Sathibai akka: seize and throttle
by Saira Kathpalia


‘My girls’, as she called us, in a voice with more than a hint of suppressed pride - a phrase that was hers since time immemorial.

Sathibai akka was truly a legend in her own right.

Her scientific theories alone surpassed even the greatest minds known to history, firmly believing that none of the girls should enter the common room with oil in their hair for fear of it evaporating and settling on no other spot but her beloved cushions. I don’t think any house contested and maintained a record for the category of ‘keeping old cushions looking like new’ for no one truly possessed the knowledge critical for victory.

She was a master of the ‘little rituals’, from giving her girls mali flowers everyday to specially ordering extra coconut barfee that she’d quietly come and give the ISC room at night, warning us not to tell. Ooops.

There are a lot of things I remember about the time I spent with her in Amaltash – Her little trips to the backyard at 2 in the morning to make certain that the iron had been switched off; always sitting in the box room at night making sure that the girls drank their milk and the kettle was empty to prove it. How she would be continually after us to water her plants for fear that we’d fall prey to a deadly eradication campaign were there not constant vigilance on her part, a quality that she benevolently displayed especially when it came around to Sunday morning duties, the common room group praying the hardest of all.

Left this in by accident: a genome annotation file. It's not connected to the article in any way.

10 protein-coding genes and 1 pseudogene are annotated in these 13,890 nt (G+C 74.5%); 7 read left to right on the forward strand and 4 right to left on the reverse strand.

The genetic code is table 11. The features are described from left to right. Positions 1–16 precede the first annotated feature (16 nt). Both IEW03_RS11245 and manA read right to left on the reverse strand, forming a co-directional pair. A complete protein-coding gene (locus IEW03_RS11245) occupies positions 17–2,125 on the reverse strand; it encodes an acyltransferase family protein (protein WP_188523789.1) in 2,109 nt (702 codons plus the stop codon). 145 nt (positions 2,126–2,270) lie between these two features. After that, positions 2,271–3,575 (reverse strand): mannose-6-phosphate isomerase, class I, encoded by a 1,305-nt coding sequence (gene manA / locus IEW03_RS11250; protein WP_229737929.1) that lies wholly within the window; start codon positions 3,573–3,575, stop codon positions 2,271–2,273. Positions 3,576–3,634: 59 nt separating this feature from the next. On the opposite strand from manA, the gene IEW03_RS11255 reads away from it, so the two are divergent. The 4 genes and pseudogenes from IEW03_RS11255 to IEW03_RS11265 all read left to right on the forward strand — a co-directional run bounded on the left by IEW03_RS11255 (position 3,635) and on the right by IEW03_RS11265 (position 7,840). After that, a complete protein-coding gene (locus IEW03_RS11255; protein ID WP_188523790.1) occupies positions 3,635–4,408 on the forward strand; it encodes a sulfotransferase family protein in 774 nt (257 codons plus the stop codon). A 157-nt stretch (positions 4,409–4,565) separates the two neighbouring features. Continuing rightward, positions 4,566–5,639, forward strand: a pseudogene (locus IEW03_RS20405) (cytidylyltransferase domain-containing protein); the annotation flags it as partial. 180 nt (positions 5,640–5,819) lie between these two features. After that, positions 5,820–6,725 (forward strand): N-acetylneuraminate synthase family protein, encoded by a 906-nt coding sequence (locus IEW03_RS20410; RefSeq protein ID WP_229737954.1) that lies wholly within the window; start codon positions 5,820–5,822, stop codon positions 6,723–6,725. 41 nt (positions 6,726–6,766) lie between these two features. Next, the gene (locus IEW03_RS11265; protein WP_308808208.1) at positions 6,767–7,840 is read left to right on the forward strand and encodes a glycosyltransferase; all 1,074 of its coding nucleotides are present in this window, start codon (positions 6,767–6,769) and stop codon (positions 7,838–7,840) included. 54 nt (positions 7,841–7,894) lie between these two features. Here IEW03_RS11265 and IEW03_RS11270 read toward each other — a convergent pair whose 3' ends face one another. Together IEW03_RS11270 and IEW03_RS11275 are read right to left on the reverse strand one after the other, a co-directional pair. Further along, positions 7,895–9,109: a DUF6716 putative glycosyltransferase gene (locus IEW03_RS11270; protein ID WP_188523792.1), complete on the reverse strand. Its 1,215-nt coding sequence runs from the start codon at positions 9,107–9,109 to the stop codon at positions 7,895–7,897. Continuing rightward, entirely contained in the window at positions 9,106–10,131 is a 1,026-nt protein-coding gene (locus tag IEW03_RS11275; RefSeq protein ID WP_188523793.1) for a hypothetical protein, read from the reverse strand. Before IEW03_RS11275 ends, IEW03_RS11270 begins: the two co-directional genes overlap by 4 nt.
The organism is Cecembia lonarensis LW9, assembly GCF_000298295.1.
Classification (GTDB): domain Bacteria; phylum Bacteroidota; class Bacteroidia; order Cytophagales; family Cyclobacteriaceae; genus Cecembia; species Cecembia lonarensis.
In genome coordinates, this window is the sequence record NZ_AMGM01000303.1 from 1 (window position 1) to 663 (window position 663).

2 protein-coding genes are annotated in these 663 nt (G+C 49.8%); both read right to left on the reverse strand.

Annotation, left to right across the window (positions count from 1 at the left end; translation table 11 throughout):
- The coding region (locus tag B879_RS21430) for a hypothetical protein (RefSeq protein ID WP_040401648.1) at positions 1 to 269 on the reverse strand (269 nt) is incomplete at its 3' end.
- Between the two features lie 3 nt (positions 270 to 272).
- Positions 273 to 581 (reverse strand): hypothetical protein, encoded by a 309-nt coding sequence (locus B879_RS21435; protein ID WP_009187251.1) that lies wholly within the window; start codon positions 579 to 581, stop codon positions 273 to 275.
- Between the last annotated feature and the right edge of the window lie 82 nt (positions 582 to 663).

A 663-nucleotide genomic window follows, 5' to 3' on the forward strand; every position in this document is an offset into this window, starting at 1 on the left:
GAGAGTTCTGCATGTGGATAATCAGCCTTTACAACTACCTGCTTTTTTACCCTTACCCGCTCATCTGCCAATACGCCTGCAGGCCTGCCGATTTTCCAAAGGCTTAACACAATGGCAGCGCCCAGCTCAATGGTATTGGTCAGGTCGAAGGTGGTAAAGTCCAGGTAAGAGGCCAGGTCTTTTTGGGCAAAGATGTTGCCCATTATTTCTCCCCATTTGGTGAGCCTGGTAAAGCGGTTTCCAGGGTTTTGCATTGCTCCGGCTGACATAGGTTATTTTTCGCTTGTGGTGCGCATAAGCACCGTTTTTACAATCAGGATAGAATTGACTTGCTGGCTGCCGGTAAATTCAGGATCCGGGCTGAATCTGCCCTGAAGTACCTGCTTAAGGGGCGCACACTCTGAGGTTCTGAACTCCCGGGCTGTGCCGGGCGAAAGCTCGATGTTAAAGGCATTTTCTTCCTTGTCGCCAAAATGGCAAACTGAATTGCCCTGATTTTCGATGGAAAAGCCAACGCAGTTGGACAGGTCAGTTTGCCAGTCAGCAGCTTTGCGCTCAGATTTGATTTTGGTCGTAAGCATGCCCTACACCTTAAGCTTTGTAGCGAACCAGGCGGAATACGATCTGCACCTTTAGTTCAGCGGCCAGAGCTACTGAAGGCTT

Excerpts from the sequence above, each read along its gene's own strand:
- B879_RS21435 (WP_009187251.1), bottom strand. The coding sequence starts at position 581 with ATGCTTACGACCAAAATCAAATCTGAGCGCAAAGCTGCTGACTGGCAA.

But as time wears on these memories fade and its only the little affectionate details that linger on – her love for ‘foreign’ chocolates, getting letters from her old girls and reading them out to everyone who’d pass by in her loudest voice, her trips to the ISC room to show off her latest sari’s and of course the ‘cool’ sunglasses that she’d wear calling herself a terrorist, always being careful not to admit that she enjoyed all the attention and sly comments that the episodes were sure to bring her.

Nothing would ever prevent her from doing what had to be done come rain or shine. It never failed to amaze us, (grumble as we did) how such a frail looking woman of her years in life could have such a zest and love for life and its simple pleasures as well as (let us not forget) a voice with the ability to reverberate inside your head for days on end, ears that had an extraordinary aptitude for picking up unspoken thoughts and a nose that possessed the skill to smell a rat be it in the next galaxy.

She was truly an extraordinary person proving that only fools are deceived by appearances. She lived a fulfilling and rich life to the end of her days and in Calvin’s words she always lived to seize the day. Wherever she is now I’m sure she not only continues to seize the day but throttle it as well: )

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